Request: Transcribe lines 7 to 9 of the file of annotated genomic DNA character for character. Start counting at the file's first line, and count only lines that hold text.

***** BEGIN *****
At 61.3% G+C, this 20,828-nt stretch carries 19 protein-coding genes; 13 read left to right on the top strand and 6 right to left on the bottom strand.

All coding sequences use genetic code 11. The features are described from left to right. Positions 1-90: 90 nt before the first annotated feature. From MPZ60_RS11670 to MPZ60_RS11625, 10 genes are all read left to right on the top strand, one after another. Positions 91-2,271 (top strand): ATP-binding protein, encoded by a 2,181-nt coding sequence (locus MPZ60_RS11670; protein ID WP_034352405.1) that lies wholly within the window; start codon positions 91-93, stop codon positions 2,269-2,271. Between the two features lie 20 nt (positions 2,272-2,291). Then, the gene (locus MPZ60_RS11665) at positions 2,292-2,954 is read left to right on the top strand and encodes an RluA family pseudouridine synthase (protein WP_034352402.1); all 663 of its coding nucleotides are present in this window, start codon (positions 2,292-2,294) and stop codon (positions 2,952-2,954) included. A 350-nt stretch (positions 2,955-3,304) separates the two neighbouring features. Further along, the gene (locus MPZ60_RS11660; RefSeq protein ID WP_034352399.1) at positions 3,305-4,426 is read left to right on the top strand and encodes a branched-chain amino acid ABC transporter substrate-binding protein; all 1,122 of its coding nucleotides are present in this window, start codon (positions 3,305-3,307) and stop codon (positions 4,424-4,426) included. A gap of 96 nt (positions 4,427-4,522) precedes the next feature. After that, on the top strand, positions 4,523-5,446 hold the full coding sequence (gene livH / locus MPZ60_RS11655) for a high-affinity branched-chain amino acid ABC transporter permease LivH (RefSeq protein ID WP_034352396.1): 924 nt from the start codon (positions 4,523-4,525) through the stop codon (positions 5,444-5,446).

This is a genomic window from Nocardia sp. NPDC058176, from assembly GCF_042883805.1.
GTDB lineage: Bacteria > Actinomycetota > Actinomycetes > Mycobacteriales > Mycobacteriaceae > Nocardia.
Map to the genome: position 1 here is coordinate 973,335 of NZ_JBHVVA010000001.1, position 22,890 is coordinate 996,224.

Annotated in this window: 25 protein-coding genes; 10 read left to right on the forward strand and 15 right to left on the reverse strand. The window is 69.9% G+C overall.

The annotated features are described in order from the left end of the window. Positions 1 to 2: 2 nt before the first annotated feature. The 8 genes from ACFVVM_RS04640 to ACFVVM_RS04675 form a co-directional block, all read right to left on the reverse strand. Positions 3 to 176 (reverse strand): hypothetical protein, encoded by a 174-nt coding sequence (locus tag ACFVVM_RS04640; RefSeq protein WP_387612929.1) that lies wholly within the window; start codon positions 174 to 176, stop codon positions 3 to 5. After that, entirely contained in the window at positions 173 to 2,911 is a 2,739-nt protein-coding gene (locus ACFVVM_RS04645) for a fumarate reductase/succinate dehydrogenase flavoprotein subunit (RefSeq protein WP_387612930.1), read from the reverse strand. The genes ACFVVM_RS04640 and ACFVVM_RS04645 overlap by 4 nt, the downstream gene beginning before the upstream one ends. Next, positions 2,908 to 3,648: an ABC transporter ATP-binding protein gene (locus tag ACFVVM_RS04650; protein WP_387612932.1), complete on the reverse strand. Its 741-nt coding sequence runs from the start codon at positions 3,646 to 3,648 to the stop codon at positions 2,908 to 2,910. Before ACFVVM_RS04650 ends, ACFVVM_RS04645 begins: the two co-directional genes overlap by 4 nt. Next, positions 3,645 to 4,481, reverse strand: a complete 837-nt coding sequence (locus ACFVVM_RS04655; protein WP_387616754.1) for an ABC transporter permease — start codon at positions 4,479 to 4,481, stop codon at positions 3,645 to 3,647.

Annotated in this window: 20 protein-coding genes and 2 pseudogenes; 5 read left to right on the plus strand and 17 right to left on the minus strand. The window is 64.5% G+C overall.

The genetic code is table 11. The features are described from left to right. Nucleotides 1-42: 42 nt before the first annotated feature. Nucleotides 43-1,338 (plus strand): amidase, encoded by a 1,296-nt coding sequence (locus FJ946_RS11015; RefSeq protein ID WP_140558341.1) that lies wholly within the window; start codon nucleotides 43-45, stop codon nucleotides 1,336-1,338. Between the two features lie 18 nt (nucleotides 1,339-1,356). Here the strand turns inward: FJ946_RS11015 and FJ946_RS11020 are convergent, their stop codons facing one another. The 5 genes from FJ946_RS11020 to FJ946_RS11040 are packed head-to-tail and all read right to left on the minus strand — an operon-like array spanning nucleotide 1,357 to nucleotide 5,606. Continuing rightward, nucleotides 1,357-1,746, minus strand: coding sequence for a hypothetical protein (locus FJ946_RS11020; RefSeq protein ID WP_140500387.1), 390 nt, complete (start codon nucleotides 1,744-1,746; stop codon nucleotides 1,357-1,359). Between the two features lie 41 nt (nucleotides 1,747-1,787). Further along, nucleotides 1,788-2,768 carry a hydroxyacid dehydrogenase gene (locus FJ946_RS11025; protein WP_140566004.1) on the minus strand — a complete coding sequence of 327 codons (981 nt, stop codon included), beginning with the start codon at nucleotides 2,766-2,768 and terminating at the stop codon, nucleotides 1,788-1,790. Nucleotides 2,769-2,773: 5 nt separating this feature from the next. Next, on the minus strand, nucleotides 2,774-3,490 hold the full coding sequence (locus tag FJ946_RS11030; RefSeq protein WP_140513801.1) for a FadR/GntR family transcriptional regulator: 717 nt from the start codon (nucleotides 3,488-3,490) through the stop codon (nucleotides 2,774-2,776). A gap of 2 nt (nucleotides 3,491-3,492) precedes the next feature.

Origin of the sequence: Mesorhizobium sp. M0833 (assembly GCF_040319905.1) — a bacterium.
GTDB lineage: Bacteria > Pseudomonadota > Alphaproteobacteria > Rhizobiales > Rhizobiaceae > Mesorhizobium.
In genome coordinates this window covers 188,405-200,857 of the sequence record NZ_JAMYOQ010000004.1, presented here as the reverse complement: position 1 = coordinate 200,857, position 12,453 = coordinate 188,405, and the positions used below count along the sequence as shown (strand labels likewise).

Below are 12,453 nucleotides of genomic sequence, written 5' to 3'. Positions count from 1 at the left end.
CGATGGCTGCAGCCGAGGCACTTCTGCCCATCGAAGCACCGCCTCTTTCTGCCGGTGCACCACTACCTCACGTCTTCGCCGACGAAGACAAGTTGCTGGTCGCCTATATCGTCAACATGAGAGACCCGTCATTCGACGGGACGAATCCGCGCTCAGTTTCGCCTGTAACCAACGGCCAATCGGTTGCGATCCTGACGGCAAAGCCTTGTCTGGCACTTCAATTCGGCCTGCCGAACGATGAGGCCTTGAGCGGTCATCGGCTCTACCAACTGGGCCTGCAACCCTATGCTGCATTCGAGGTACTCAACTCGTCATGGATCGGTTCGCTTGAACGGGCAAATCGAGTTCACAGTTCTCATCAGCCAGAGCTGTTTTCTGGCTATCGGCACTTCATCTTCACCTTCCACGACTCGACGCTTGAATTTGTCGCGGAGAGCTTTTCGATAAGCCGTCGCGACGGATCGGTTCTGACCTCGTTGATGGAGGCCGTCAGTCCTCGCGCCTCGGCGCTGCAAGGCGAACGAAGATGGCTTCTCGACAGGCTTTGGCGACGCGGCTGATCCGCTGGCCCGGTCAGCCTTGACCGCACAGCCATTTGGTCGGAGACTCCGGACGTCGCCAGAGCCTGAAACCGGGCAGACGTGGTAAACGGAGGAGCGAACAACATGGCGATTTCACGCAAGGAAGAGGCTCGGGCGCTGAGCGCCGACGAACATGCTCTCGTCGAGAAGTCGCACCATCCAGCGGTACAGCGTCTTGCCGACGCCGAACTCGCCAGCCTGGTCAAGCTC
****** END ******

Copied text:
The annotated features are described in order from the left end of the window. Positions 1 to 2: 2 nt before the first annotated feature. The 8 genes from ACFVVM_RS04640 to ACFVVM_RS04675 form a co-directional block, all read right to left on the reverse strand. Positions 3 to 176 (reverse strand): hypothetical protein, encoded by a 174-nt coding sequence (locus tag ACFVVM_RS04640; RefSeq protein WP_387612929.1) that lies wholly within the window; start codon positions 174 to 176, stop codon positions 3 to 5. After that, entirely contained in the window at positions 173 to 2,911 is a 2,739-nt protein-coding gene (locus ACFVVM_RS04645) for a fumarate reductase/succinate dehydrogenase flavoprotein subunit (RefSeq protein WP_387612930.1), read from the reverse strand. The genes ACFVVM_RS04640 and ACFVVM_RS04645 overlap by 4 nt, the downstream gene beginning before the upstream one ends. Next, positions 2,908 to 3,648: an ABC transporter ATP-binding protein gene (locus tag ACFVVM_RS04650; protein WP_387612932.1), complete on the reverse strand. Its 741-nt coding sequence runs from the start codon at positions 3,646 to 3,648 to the stop codon at positions 2,908 to 2,910. Before ACFVVM_RS04650 ends, ACFVVM_RS04645 begins: the two co-directional genes overlap by 4 nt. Next, positions 3,645 to 4,481, reverse strand: a complete 837-nt coding sequence (locus ACFVVM_RS04655; protein WP_387616754.1) for an ABC transporter permease — start codon at positions 4,479 to 4,481, stop codon at positions 3,645 to 3,647.

Annotated in this window: 20 protein-coding genes and 2 pseudogenes; 5 read left to right on the plus strand and 17 right to left on the minus strand. The window is 64.5% G+C overall.

The genetic code is table 11. The features are described from left to right. Nucleotides 1-42: 42 nt before the first annotated feature. Nucleotides 43-1,338 (plus strand): amidase, encoded by a 1,296-nt coding sequence (locus FJ946_RS11015; RefSeq protein ID WP_140558341.1) that lies wholly within the window; start codon nucleotides 43-45, stop codon nucleotides 1,336-1,338. Between the two features lie 18 nt (nucleotides 1,339-1,356). Here the strand turns inward: FJ946_RS11015 and FJ946_RS11020 are convergent, their stop codons facing one another. The 5 genes from FJ946_RS11020 to FJ946_RS11040 are packed head-to-tail and all read right to left on the minus strand — an operon-like array spanning nucleotide 1,357 to nucleotide 5,606. Continuing rightward, nucleotides 1,357-1,746, minus strand: coding sequence for a hypothetical protein (locus FJ946_RS11020; RefSeq protein ID WP_140500387.1), 390 nt, complete (start codon nucleotides 1,744-1,746; stop codon nucleotides 1,357-1,359). Between the two features lie 41 nt (nucleotides 1,747-1,787). Further along, nucleotides 1,788-2,768 carry a hydroxyacid dehydrogenase gene (locus FJ946_RS11025; protein WP_140566004.1) on the minus strand — a complete coding sequence of 327 codons (981 nt, stop codon included), beginning with the start codon at nucleotides 2,766-2,768 and terminating at the stop codon, nucleotides 1,788-1,790. Nucleotides 2,769-2,773: 5 nt separating this feature from the next. Next, on the minus strand, nucleotides 2,774-3,490 hold the full coding sequence (locus tag FJ946_RS11030; RefSeq protein WP_140513801.1) for a FadR/GntR family transcriptional regulator: 717 nt from the start codon (nucleotides 3,488-3,490) through the stop codon (nucleotides 2,774-2,776). A gap of 2 nt (nucleotides 3,491-3,492) precedes the next feature.